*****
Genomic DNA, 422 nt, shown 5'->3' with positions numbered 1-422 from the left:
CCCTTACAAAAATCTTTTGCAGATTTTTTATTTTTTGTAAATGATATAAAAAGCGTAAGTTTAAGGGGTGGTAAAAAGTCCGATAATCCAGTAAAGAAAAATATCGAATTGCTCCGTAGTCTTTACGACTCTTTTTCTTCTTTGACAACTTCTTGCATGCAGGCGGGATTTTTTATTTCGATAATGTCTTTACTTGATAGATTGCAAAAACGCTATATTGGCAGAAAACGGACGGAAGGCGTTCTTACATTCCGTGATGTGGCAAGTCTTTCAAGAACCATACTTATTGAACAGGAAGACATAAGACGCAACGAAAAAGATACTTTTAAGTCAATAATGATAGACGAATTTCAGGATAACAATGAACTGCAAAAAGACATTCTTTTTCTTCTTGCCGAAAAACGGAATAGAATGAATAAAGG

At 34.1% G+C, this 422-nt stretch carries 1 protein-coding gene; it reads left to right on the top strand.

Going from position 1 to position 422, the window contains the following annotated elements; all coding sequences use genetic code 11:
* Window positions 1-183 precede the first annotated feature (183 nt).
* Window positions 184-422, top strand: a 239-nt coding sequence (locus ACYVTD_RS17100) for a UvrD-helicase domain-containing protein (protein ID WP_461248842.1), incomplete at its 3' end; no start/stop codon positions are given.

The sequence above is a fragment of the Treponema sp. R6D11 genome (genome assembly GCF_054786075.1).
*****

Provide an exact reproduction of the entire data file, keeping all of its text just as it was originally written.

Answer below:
Genomic DNA, 422 nt, shown 5'->3' with positions numbered 1-422 from the left:
CCCTTACAAAAATCTTTTGCAGATTTTTTATTTTTTGTAAATGATATAAAAAGCGTAAGTTTAAGGGGTGGTAAAAAGTCCGATAATCCAGTAAAGAAAAATATCGAATTGCTCCGTAGTCTTTACGACTCTTTTTCTTCTTTGACAACTTCTTGCATGCAGGCGGGATTTTTTATTTCGATAATGTCTTTACTTGATAGATTGCAAAAACGCTATATTGGCAGAAAACGGACGGAAGGCGTTCTTACATTCCGTGATGTGGCAAGTCTTTCAAGAACCATACTTATTGAACAGGAAGACATAAGACGCAACGAAAAAGATACTTTTAAGTCAATAATGATAGACGAATTTCAGGATAACAATGAACTGCAAAAAGACATTCTTTTTCTTCTTGCCGAAAAACGGAATAGAATGAATAAAGG

At 34.1% G+C, this 422-nt stretch carries 1 protein-coding gene; it reads left to right on the top strand.

Going from position 1 to position 422, the window contains the following annotated elements; all coding sequences use genetic code 11:
* Window positions 1-183 precede the first annotated feature (183 nt).
* Window positions 184-422, top strand: a 239-nt coding sequence (locus ACYVTD_RS17100) for a UvrD-helicase domain-containing protein (protein ID WP_461248842.1), incomplete at its 3' end; no start/stop codon positions are given.

The sequence above is a fragment of the Treponema sp. R6D11 genome (genome assembly GCF_054786075.1).